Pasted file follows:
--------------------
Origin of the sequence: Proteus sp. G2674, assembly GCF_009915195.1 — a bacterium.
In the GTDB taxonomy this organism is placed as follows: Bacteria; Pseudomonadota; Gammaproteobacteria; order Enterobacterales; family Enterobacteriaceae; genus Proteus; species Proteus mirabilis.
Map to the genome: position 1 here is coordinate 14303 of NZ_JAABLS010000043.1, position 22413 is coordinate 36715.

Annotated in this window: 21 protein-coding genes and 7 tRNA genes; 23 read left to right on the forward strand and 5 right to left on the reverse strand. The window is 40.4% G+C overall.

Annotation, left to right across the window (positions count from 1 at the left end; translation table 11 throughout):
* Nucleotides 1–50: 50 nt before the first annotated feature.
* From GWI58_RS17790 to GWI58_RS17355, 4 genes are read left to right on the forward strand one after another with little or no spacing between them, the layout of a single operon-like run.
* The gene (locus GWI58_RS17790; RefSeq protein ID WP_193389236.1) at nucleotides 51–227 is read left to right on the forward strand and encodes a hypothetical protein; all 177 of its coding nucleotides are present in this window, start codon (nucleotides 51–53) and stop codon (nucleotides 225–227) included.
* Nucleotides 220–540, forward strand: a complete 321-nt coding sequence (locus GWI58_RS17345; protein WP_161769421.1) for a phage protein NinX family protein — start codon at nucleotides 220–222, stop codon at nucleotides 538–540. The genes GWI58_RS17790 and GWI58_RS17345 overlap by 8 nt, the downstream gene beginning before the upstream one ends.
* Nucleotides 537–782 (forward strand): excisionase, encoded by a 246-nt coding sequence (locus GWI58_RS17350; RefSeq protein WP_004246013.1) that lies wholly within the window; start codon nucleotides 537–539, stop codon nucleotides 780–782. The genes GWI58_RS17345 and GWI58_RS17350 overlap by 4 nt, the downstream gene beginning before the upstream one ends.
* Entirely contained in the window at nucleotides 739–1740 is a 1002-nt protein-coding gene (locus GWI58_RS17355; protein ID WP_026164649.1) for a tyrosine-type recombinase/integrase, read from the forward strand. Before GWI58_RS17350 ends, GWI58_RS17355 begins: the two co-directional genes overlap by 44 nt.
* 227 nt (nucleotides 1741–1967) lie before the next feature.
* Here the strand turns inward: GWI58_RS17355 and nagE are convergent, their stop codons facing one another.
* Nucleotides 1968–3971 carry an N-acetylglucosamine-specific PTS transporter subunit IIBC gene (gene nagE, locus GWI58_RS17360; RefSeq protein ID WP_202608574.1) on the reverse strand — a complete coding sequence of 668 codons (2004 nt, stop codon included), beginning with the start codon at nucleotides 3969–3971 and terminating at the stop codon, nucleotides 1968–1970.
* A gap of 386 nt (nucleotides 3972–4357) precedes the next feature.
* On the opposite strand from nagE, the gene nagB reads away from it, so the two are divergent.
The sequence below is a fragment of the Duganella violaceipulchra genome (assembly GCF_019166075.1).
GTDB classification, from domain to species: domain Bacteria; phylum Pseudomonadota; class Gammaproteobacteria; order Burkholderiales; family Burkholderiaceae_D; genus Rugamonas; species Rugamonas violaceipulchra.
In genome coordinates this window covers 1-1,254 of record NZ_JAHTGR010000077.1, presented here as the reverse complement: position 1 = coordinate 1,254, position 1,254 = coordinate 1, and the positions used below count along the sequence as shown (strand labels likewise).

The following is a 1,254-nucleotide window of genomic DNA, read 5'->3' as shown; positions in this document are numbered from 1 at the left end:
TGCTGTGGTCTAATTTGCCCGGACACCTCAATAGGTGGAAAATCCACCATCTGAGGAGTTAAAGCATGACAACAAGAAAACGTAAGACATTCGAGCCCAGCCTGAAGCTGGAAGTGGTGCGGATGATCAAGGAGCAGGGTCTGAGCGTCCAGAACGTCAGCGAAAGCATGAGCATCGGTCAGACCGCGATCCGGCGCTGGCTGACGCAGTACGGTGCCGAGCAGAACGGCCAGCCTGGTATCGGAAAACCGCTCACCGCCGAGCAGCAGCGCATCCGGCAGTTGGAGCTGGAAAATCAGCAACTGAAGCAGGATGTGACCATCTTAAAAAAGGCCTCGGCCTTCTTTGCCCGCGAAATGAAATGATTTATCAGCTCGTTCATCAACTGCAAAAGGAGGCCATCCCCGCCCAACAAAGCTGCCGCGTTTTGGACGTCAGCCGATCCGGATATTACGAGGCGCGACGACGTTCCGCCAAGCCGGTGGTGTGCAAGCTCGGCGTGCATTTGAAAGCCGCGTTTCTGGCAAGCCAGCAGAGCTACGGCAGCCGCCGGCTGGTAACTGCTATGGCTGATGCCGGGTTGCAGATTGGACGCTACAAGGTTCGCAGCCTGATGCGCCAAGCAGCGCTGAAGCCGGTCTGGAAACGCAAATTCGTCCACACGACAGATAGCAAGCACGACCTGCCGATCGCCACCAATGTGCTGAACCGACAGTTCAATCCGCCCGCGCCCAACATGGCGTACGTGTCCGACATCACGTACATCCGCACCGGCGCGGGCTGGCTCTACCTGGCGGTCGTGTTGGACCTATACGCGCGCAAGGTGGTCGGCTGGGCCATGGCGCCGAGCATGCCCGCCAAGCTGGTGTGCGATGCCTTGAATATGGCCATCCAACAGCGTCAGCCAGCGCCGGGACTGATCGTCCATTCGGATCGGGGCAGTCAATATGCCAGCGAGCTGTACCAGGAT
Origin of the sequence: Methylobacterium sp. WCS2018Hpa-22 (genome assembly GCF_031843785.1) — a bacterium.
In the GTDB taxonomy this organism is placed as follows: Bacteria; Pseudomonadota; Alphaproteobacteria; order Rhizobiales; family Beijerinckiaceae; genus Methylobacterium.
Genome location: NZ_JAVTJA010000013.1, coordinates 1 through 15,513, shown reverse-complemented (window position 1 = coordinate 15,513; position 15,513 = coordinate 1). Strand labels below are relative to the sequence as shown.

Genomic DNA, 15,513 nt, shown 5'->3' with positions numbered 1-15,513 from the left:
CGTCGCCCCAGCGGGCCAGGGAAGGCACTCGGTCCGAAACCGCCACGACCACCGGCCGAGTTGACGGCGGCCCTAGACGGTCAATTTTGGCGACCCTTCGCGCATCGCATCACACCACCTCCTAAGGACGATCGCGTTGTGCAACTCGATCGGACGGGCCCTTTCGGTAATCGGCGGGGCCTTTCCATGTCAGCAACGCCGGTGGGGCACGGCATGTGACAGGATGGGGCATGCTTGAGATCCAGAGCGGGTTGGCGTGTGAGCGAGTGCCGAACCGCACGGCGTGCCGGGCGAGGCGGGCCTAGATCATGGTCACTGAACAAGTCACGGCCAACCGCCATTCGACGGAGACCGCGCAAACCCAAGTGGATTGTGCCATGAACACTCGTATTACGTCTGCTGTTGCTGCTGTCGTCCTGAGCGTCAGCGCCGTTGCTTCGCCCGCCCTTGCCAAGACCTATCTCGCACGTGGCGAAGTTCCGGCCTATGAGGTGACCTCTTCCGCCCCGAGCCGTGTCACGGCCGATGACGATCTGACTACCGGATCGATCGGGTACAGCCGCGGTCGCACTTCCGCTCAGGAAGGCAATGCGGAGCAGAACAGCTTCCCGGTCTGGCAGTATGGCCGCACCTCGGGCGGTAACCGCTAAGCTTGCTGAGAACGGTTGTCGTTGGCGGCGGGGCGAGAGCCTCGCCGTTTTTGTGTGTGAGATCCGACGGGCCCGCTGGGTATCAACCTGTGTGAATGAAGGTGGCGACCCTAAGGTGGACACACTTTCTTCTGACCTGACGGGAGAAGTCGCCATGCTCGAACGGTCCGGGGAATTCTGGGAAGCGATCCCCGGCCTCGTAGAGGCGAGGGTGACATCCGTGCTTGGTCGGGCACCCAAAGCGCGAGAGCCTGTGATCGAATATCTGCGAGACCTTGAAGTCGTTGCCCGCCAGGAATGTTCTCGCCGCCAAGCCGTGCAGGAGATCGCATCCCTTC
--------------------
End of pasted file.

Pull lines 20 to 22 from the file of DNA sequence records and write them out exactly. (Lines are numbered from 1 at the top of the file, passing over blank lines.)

The following is a 1,254-nucleotide window of genomic DNA, read 5'->3' as shown; positions in this document are numbered from 1 at the left end:
TGCTGTGGTCTAATTTGCCCGGACACCTCAATAGGTGGAAAATCCACCATCTGAGGAGTTAAAGCATGACAACAAGAAAACGTAAGACATTCGAGCCCAGCCTGAAGCTGGAAGTGGTGCGGATGATCAAGGAGCAGGGTCTGAGCGTCCAGAACGTCAGCGAAAGCATGAGCATCGGTCAGACCGCGATCCGGCGCTGGCTGACGCAGTACGGTGCCGAGCAGAACGGCCAGCCTGGTATCGGAAAACCGCTCACCGCCGAGCAGCAGCGCATCCGGCAGTTGGAGCTGGAAAATCAGCAACTGAAGCAGGATGTGACCATCTTAAAAAAGGCCTCGGCCTTCTTTGCCCGCGAAATGAAATGATTTATCAGCTCGTTCATCAACTGCAAAAGGAGGCCATCCCCGCCCAACAAAGCTGCCGCGTTTTGGACGTCAGCCGATCCGGATATTACGAGGCGCGACGACGTTCCGCCAAGCCGGTGGTGTGCAAGCTCGGCGTGCATTTGAAAGCCGCGTTTCTGGCAAGCCAGCAGAGCTACGGCAGCCGCCGGCTGGTAACTGCTATGGCTGATGCCGGGTTGCAGATTGGACGCTACAAGGTTCGCAGCCTGATGCGCCAAGCAGCGCTGAAGCCGGTCTGGAAACGCAAATTCGTCCACACGACAGATAGCAAGCACGACCTGCCGATCGCCACCAATGTGCTGAACCGACAGTTCAATCCGCCCGCGCCCAACATGGCGTACGTGTCCGACATCACGTACATCCGCACCGGCGCGGGCTGGCTCTACCTGGCGGTCGTGTTGGACCTATACGCGCGCAAGGTGGTCGGCTGGGCCATGGCGCCGAGCATGCCCGCCAAGCTGGTGTGCGATGCCTTGAATATGGCCATCCAACAGCGTCAGCCAGCGCCGGGACTGATCGTCCATTCGGATCGGGGCAGTCAATATGCCAGCGAGCTGTACCAGGAT
Origin of the sequence: Methylobacterium sp. WCS2018Hpa-22 (genome assembly GCF_031843785.1) — a bacterium.